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Why Do We Cover Mirrors?

Sunday, 12 January, 2020 - 2:41 am


Question of the Week:


Can you shed some light on the custom to cover the mirrors in a house of mourning? I was told that after the funeral of an immediate relative we cover all mirrors in the home for the seven days of mourning. One explanation offered is that we are not supposed to adorn ourselves while mourning. But I am looking for any deeper explanation you may have...




There is a more spooky reason for covering mirrors in a house of mourning. This may sound a bit way out, but on reflection it actually makes a lot of sense.


The Kabbalists write that all types of evil spirits and demons come to visit a family in mourning. When a soul leaves this world, they leave a void, an emptiness that is prone to be filled by darker forces. Wherever there is a vacuum, negativity can creep in. And so the house of mourning, where the loss is felt the most, is a magnet for evil spirits.


These demons cannot be seen by the naked eye. But when looking in a mirror, you may catch a glimpse of their reflection in the background. And so we cover the mirrors in a house of mourning, because we don't want to be alarmed by seeing those demonic visitors.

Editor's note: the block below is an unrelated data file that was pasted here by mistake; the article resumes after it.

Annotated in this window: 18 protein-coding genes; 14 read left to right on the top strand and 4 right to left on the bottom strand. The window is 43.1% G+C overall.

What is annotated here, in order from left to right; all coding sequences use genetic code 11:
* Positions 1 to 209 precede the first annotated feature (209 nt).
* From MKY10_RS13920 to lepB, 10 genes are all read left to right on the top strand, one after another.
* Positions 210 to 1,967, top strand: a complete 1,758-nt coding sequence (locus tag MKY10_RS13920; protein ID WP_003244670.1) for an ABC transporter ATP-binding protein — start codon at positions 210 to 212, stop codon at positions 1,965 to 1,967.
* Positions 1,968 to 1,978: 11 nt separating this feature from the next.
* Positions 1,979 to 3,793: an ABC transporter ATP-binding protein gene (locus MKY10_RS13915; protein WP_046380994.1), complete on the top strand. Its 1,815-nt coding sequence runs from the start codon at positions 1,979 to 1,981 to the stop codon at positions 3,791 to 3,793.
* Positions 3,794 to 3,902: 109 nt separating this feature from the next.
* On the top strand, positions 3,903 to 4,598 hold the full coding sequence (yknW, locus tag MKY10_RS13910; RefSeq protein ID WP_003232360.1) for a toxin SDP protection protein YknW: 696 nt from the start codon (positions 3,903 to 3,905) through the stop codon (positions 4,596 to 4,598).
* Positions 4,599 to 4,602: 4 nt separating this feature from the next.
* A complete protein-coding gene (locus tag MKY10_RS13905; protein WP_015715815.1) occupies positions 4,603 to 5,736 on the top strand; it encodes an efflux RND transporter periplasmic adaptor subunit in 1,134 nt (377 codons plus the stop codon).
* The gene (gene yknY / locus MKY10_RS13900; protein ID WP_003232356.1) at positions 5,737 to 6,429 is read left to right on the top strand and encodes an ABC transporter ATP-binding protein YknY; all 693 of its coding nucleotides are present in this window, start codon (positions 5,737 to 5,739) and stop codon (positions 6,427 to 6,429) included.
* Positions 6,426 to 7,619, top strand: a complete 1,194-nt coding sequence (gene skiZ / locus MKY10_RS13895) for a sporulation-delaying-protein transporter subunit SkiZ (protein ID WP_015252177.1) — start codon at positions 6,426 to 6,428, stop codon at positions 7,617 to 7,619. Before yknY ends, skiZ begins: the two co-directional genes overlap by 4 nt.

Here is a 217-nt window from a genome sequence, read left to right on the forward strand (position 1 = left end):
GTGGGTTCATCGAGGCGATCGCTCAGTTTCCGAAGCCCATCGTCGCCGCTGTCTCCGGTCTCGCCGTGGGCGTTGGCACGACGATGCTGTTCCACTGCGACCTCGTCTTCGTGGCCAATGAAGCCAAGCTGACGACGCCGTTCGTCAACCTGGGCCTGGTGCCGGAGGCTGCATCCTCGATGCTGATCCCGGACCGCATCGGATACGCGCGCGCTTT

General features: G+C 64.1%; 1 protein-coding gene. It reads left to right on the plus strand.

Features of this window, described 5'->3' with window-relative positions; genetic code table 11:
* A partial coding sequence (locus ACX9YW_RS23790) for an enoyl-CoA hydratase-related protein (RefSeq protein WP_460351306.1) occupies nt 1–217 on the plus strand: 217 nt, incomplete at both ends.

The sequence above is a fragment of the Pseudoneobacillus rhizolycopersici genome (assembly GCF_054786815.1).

As strange as it sounds, we should not be too quick to dismiss the above idea as mythical nonsense. Perhaps it can be understood in terms that are very practical and very real. The evil spirits could be interpreted on a psychological level as inner demons that particularly plague one who suffered a loss.


The ghosts that visit a mourner are regret, guilt and anger. When a grieving person takes a hard look at themselves in the mirror, they may feel that they didn't do enough for the departed, or they didn't say all they wanted to say, or they left some loose ends unsettled. Even if this is not really the case, even if they were an exemplary son or daughter, parent or spouse or sibling, human nature plays a game with our mind, making us agonize over what could have been. These thoughts, though usually unwarranted, are the evil spirits in the background that haunt us and give us no rest.


So we cover the mirrors. We don't want to look at those dark figures lurking behind the man in the mirror. A time of such raw emotion, when the loss is fresh and the heart is volatile, is not the time for harsh self-judgment. If indeed there are real unresolved issues, there will be time to deal with them later. But in the week immediately following the loss, we focus on the loss itself, and don't allow those malevolent forces to take over. 


The grieving process takes us on a bumpy journey of many mixed emotions. Each one needs to have its time. In the early stages of that bumpy ride, we are not in a position to judge ourselves fairly. Usually it's a good thing to take a long hard look at yourself in the mirror. But without the ghosts of regret in the background.


Good Shabbos,

Rabbi Moss 



See Shu"t Dudaei Hasadeh Siman 78

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